This tanker was torpedoed during WWII by U-123. Loss of life was heavy as the oil the ship was carrying quickly caught fire. At 180 feet, this is an advanced dive.
Min. Depth: 20(ft) Max. Depth: 20(ft) Wreck Type: 74-gun ship of war Sunk: 1781
This British warship ran ashore at Will’s Point, near Montauk. Will’s Point has since been renamed as Culloden Point, after the wreck. There are just a few timbers and cannons left of the wreck which are frequently covered by sand.
Condemned to be broken up and sold for scrap, the USS Ohio caught fire and burned in Peconic Bay. Being in such a state to begin with, there is practically nothing left of the wreck. (Barely deserves a record on our database!)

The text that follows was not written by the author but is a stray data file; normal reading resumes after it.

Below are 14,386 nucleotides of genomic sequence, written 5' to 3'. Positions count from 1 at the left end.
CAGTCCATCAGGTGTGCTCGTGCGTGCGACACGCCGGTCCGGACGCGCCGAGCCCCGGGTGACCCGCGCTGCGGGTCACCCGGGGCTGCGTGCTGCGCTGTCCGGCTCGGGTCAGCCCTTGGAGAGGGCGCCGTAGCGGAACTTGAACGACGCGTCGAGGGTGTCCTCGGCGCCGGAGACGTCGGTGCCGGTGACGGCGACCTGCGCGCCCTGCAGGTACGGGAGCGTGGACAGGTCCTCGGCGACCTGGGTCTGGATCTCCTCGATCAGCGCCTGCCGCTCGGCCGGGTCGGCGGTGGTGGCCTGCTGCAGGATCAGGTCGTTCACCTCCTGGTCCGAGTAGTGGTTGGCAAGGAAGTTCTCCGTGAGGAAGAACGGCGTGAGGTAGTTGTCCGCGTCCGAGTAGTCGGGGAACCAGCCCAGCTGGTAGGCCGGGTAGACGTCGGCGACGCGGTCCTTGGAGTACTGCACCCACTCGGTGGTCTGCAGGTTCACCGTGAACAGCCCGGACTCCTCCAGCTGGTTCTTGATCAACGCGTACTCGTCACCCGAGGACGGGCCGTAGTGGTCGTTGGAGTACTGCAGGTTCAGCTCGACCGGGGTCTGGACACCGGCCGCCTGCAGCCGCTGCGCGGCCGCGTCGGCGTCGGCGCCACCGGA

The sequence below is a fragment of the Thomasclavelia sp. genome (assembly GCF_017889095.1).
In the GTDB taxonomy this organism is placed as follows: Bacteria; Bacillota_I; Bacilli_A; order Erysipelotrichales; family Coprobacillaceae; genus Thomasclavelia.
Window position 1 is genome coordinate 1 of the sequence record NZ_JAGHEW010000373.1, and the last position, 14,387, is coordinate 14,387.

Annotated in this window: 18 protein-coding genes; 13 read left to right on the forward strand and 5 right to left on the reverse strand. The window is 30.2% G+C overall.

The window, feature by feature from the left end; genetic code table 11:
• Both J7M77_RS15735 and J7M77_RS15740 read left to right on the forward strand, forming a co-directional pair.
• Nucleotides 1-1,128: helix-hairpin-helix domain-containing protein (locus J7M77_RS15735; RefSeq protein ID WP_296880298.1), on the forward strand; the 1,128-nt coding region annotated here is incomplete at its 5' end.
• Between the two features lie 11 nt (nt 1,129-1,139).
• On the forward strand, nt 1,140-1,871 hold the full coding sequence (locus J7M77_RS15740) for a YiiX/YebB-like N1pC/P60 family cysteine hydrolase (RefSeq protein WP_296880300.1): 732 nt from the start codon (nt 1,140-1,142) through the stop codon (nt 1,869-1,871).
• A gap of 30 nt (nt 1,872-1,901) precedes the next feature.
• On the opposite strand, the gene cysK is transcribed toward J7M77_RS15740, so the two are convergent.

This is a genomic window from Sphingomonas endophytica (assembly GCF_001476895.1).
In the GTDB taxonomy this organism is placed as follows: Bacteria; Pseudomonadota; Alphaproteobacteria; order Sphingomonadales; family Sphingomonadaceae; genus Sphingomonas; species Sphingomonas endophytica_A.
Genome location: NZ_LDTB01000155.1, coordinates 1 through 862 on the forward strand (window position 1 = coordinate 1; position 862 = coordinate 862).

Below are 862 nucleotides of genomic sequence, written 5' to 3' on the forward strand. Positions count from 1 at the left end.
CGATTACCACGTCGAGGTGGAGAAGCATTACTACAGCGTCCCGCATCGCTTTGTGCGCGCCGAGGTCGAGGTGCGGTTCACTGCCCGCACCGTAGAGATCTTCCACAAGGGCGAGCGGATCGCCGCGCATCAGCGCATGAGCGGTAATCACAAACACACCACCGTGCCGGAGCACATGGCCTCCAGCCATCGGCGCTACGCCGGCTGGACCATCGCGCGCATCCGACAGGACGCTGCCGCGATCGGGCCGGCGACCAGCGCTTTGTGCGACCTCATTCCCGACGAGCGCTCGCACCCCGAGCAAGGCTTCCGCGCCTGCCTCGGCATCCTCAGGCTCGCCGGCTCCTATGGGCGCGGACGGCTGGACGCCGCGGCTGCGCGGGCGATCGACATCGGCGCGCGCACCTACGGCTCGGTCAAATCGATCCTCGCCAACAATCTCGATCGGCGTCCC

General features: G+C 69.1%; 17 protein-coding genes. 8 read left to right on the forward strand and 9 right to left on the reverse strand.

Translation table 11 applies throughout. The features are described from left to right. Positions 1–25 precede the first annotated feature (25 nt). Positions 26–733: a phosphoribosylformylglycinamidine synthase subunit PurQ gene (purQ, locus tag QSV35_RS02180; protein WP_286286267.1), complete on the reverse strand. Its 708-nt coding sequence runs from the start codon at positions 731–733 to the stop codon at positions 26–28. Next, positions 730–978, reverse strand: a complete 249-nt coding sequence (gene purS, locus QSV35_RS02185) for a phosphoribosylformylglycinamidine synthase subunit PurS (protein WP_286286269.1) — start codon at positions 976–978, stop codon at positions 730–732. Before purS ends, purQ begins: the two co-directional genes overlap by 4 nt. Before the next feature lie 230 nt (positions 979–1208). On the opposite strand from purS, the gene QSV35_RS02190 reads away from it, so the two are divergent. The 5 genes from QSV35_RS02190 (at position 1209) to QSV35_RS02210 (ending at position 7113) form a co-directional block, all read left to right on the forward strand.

The only US destroyer that sank during the first world war due to an explosion. There has been a lot of speculation over how the explosion happened; whether it was a mine, a torpedo from a u-boat or internal combustion. The boat sits upside down and is rapidly corroding.